(Of course, this advice doesn’t count if you have an eating disorder. In that case, see your doctor or psychotherapist or support group.)

Support

Find support where you can – a friend who’s willing to listen, a support group online or in real life. Try for a combination of these and don’t rely on any one of them for too much. Maybe you have a friend you can phone once a week; a support group that meets every two weeks; and an online group or two of people who really understand, with links to helpful articles and blogs. Before you know it, you’ve got a support system, especially if you count your therapist (which I do) or have a supportive family (which I don’t).

Spoon Theory

If you don’t know what this is, see https://butyoudontlooksick.com/articles/written-by-christine/the-spoon-theory/. Basically, Spoon Theory is a way to measure how much energy you have on any given day – and an understandable metaphor for explaining your symptoms to others, and a shorthand for other people who are also up on the theory. It can also help alleviate the guilt of not being able to do all the things you are “supposed” to do in a day. It’s not an excuse, but an explanation.

Distraction

Let’s face it, it’s all too easy to dwell on your symptoms and how miserable you are. And if you’re at the bottom of the depressive well and your meds haven’t kicked in yet, there may be nothing you can do about it.

But maybe there is. Do you know a person who tells good jokes – or really bad ones? Do you have music you used to play but have forgotten about? Do you know of a TV show that features people whose lives are an even worse train wreck than yours? Do you have a go-to movie that never gets old no matter how many times you see it? (Mine is The Mikado. )

Creativity

If that distraction involves creativity, so much the better. Coloring books and pages for adults have been the trend for a while now. (Some of them are really for adults.) Jenny Lawson draws and also puts together tiny little Ferris wheels. I know someone who can make little sculptures out of drink stirrers or paper clips. The point is, you don’t have to paint masterpieces. Just keeping your brain and your hands occupied is a good idea.

Comfort

Soft warm, fluffy things and smooth, silky things are soothing. They just are. Cats and dogs come instantly to mind (they also provide distraction). But I also have a collection of teddy bears and other plushies that I sometimes cuddle with. These are “comfort objects,” which is an actual psychological Thing. (I wrote about them once: http://wp.me/p4e9wS-k9.) I even took a plush bunny with me when I went to have a sleep study.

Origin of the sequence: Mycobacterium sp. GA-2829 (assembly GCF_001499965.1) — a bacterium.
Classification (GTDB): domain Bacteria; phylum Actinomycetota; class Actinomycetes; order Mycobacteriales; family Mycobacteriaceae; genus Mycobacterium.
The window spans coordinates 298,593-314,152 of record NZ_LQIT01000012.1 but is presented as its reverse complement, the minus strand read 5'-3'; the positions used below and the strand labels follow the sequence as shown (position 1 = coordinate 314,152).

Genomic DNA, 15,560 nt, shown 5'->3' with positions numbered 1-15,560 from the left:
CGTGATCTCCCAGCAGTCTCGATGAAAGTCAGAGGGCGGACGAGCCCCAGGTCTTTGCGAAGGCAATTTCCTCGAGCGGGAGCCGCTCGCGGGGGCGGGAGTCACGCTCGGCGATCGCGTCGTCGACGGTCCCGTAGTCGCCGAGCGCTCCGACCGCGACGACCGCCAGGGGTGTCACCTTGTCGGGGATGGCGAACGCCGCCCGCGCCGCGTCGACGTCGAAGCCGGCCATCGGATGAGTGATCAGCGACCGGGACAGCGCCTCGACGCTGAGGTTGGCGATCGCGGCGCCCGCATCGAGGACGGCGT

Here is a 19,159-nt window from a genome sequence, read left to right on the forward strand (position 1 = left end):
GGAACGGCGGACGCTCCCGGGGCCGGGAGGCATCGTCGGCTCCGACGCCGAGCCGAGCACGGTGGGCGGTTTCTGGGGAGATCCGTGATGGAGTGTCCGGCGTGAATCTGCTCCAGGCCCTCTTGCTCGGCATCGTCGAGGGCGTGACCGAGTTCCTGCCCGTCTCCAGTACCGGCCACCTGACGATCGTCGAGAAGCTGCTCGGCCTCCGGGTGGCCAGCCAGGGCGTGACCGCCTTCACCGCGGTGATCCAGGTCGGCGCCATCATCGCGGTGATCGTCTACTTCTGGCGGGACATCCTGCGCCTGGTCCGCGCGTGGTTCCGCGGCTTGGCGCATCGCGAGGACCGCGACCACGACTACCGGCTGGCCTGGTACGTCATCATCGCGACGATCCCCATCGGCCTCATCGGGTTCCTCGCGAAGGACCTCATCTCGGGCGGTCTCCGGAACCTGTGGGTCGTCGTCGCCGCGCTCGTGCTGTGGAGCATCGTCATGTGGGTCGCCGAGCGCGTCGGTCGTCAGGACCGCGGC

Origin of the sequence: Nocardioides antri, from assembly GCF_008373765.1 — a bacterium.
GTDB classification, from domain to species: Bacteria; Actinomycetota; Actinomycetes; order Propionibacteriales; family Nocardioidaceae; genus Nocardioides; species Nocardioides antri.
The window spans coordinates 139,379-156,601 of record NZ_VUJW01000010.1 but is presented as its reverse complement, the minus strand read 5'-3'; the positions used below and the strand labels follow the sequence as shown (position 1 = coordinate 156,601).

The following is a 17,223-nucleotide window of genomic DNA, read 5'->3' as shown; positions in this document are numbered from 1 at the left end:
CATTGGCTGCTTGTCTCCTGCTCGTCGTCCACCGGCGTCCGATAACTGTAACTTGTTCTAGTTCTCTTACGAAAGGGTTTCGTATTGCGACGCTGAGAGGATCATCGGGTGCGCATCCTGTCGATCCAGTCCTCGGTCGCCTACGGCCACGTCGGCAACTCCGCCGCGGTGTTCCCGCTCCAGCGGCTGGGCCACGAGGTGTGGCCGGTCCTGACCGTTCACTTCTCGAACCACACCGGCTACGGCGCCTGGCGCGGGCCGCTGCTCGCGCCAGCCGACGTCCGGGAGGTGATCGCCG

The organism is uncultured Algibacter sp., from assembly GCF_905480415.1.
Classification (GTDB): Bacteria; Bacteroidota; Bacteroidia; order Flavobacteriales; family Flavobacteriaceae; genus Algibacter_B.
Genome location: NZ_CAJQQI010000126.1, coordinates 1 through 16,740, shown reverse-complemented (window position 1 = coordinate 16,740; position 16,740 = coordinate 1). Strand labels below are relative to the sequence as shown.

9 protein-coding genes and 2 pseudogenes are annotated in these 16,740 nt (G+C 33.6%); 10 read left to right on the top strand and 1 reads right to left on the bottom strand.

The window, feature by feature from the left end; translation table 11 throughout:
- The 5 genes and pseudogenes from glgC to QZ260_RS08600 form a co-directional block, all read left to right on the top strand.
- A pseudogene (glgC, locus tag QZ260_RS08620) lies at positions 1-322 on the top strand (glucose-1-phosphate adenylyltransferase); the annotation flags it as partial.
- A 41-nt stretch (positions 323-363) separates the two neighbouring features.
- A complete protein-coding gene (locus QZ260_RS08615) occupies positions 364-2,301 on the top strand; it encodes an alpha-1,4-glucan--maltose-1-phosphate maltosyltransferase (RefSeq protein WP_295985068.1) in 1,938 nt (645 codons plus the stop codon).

Stubbornness

This may be the most important tool of all. Be stubborn. Take those meds, even if you hate them. Eat that egg, even if you don’t feel like it. Go to that appointment, even if will take all your spoons for the day. Call that friend, even if you don’t think a joke will help. Post on your support group, even if you feel you are alone.

We can’t let bipolar disorder beat us. Not when we’ve got so much to beat it back with.

Why Do I Write About Mental Illness?

I have bipolar disorder. But that by itself isn’t the answer. Here’s why I write about mental illness and mental health.

It’s what I do. I’m a writer. It’s what I would be, bipolar disorder or not. I’ve been writing since I was a kid, and writing and editing professionally for decades. But that isn’t the whole answer either.

It’s what I have to do. I have plenty of topics to write about besides mental illness. Over the years I have written poetry; a few children’s stories; and articles about martial arts, religion, cats, education and teachers, technology, architecture, and other subjects. In addition to this blog, I have another – janetcobur.wordpress.com – in which I write about whatever crosses my mind or my path – books, news, humor, and the things that made me name my blog Et Cetera, etc.

But this blog is the one that I have to write. It started as journaling but quickly – in a matter of weeks – became more.

It’s what I am. Mentally ill, that is. A life-long acquaintance with – or rather, experience of – a mental illness makes the subject one that goes to the bone. I can’t call up a memory from my childhood that doesn’t involve desperation, sobbing, and disaffection, or fragile, giggling glee at things no one else noticed or cared about. My college years were marred by distress, anxiety, and apathy. My adulthood has been marked by breakdowns, immobility, and psychotropics. I can’t get away from the subject, even if I try.

I have the skills for it. I have read a lot about mental illness and bipolar disorder, in self-help books, more scholarly works, memoirs, and even fiction (http://wp.me/p4e9Hv-nE). I have an academic background and an intelligent layperson’s knowledge of science and psychology. I can share that perspective with others.

It helps me and others understand. Examining aspects of bipolar disorder necessitates that I learn more about it – and therefore about myself. Planning, writing, and editing posts help me clarify my thinking about this illness I live with every day. Sometimes I am just too close to it until I step back and look at it from a different or even new perspective. That’s one of the benefits for me.

The feedback I get – comments from readers and other bloggers – leads me to believe that what I write has value for them too.